Accurate sources of COVID-19 information available online

BY D. SEAN ROWLEY
Senior Reporter
03/29/2020 09:00 AM
Main Cherokee Phoenix
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TAHLEQUAH – As incidence and deaths due to the novel coronavirus mount, the people of the Cherokee Nation, Oklahoma, United States and world are dealing with levels of uncertainty and worry perhaps not seen in decades.

Unfortunately for many seeking guidance, there is a trove of misinformation and outright fiction to be found online, particularly on social media.

In the CN, those with questions can call W.W. Hastings Hospital, the array of CN Health Services clinics and respective county health departments. For general information and incidence data, the CN website maintains a COVID-19 page with links at health.cherokee.org/corona-virus-covid-19.

In his second recorded address concerning the pandemic – posted online March 24 – Principal Chief Chuck Hoskin Jr. said Health Services confirmed its first COVID-19 patient, who had entered self-quarantine.

“A single test result does not mean only one person contracted the virus,” Hoskin said. “The reality is that the virus is spreading all over our region. This is a serious health crisis that requires everyone’s attention, everyone’s cooperation, everyone’s dedication, so that we can get through this together.”

Hoskin said the CN would follow the recommendations of the Centers for Disease Control and Prevention, the Indian Health Service and Health Services officials to inhibit the spread of the virus.

“Cherokee Nation cannot, and we will not, wait for other jurisdictions to decide how best to protect public health,” he said. “We will remain guided by facts, medical science and compassion. That is why we shut down our hotels and casinos last week. That is why we have reduced our operations to only those functions deemed essential.”

At coronavirus.health.ok.gov, the Oklahoma State Department of Health maintains a COVID-19 page with links – including a “Fact or Fiction – COVID-19 Blog.” One entry acknowledges the strain on testing resources and encourages Oklahomans to use their judgment on whether to get tested.

“…Regardless of the results, common cold, COVID-19 or flu, for the majority of us, a doctor will tell us to stay home, rest, get plenty of fluids, and avoid contact with friends and family until we are fever free and without symptoms, or about 14 days to be cautious,” reads the entry.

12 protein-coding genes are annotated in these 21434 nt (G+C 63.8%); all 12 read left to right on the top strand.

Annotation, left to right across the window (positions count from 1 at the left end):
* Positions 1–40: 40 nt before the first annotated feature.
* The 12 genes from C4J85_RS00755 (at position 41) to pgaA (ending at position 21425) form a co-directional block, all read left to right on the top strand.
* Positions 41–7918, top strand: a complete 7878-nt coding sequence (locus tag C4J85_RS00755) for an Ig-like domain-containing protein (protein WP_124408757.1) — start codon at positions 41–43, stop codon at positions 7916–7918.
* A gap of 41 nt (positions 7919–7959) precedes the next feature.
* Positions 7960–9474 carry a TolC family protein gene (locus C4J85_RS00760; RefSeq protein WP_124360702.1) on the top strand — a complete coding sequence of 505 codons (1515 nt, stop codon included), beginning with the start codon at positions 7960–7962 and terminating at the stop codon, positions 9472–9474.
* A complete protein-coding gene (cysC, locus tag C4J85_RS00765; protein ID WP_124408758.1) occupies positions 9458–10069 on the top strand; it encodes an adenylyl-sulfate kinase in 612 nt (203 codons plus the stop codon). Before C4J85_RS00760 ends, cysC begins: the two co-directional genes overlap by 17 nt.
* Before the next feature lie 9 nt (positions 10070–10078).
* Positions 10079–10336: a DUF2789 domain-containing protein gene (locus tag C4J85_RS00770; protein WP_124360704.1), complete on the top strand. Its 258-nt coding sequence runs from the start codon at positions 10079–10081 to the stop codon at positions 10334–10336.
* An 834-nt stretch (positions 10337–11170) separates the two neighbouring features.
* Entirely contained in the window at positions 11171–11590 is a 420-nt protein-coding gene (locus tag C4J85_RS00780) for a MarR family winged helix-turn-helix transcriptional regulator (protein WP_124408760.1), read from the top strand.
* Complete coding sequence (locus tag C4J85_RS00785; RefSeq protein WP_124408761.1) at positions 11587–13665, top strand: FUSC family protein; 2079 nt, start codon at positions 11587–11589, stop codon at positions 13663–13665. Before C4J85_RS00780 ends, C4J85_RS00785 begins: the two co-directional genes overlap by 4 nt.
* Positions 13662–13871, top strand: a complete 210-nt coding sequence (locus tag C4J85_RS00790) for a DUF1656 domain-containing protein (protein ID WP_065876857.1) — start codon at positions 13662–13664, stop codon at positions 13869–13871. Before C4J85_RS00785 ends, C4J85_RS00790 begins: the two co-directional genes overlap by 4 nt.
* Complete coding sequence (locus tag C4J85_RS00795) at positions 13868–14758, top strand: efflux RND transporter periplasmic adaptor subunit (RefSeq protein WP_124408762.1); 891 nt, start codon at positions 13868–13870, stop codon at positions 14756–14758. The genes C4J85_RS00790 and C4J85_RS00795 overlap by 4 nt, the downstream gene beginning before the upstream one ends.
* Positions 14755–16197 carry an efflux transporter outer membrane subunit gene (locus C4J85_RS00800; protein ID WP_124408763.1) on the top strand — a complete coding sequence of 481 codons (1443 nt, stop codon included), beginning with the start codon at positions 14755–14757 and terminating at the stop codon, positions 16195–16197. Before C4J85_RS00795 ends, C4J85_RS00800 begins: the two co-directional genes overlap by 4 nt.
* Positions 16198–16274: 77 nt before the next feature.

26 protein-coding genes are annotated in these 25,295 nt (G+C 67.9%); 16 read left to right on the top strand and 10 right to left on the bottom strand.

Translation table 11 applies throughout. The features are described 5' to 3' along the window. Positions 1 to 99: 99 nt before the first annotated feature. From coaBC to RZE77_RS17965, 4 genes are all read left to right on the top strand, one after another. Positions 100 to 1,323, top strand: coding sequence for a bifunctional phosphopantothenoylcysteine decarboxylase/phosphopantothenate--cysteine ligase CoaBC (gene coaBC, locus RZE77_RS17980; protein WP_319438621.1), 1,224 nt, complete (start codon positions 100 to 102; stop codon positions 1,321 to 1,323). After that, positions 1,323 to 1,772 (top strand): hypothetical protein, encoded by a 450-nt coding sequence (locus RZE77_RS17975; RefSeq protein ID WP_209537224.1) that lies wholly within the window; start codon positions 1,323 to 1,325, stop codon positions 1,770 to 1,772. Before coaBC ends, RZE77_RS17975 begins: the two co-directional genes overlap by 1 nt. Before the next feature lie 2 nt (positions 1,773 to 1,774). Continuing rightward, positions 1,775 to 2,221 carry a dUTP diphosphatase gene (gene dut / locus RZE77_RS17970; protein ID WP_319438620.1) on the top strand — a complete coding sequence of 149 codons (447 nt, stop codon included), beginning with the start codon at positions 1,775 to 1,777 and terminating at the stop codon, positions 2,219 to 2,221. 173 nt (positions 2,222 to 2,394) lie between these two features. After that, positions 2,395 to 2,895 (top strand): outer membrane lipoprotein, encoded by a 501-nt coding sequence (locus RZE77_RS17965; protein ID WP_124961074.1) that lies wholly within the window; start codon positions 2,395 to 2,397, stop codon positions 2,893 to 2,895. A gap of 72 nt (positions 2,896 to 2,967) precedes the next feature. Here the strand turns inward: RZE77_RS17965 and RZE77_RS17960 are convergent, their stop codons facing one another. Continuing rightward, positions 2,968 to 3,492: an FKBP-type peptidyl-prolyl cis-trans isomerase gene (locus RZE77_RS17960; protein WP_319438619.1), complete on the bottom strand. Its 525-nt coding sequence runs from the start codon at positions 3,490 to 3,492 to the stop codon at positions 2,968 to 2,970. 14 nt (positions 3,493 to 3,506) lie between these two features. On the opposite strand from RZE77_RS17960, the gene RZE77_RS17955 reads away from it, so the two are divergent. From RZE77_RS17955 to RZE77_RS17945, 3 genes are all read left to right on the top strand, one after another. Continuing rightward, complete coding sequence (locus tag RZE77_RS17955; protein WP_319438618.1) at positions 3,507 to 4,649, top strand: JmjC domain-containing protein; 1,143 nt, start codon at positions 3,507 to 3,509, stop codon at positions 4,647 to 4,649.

The OSDH recommends calling a doctor or the its call center (1-877-215-8336 or 2-1-1) if symptoms worsen. Emergency symptoms are difficulty breathing, persistent pain or pressure in the chest, new confusion or inability to arouse and bluish lips of face.

Otherwise, the department asks those suspecting coronavirus infection to treat themselves at home to allow the availability of more tests and emergency room resources to those at highest risk – including the elderly, pregnant women and the immunocompromised. Underlying medical conditions such as lung disease, heart disease and diabetes create a higher risk of serious complications.

The OSDH COVID-19 Call Center is open 24 hours. The site explains that positive tests will initiate an investigation by public health officials, which includes notifying the patient and provider to conduct the investigation along with contact tracing.

Statewide COVID-19 incidence is also reported. As of midday March 25, Oklahoma had 164 confirmed cases with five deaths. Cases in CN counties included two in Adair County, one each in Delaware, Mayes and Muskogee counties, 27 in Tulsa County, and three each in Wagoner and Washington counties.

Coronavirus links are on the front page of cdc.gov. One link leads to recommendations for home treatment of COVID-19.

The CDC page recommends keeping an ill person in one room as much as possible; using a separate bathroom if available; and not sharing dishes, towels or bedding. Those who are sick should wear a facemask. If they are unable, then the caretaker should wear a mask.

The CDC also recommends washing hands with soap and water for a minimum of 20 seconds, particularly after interacting with the ill person. Hand sanitizers of 60% alcohol can be used. Caretakers should avoid touching the face, clean all surfaces that are frequently touched such as tabletops and doorknobs and thoroughly wash laundry. Visitors should be discouraged.

Most people can treat symptoms with over-the-counter cold and flu medications. Symptoms usually subside in a week or less.

The CDC says home quarantine without testing can end when an infected person has not had a fever for 72 hours without aid of a medication, other symptoms have improved and at least a week as passed since symptoms first manifested.

Those who will be tested can end quarantine when they no longer have a fever without the aid of medicine, other symptoms have improved and they have received two consecutive negative tests at least 24 hours apart.
About the Author
Sean Rowley was hired by the Cherokee Phoenix at the beginning of 2019. Sean was born a long time ago in Tulsa, where he grew up and attended Booker T. Washington High School as a freshman before moving to Pawnee County and graduating from Cleveland High School in 1987. 

He graduated sans honors from Northeastern State University in 1992 with a bachelor of arts in mass communication with emphases in advertising and public relati ...
david-rowley@cherokee.org • 918-453-5560
Sean Rowley was hired by the Cherokee Phoenix at the beginning of 2019. Sean was born a long time ago in Tulsa, where he grew up and attended Booker T. Washington High School as a freshman before moving to Pawnee County and graduating from Cleveland High School in 1987. He graduated sans honors from Northeastern State University in 1992 with a bachelor of arts in mass communication with emphases in advertising and public relati ...

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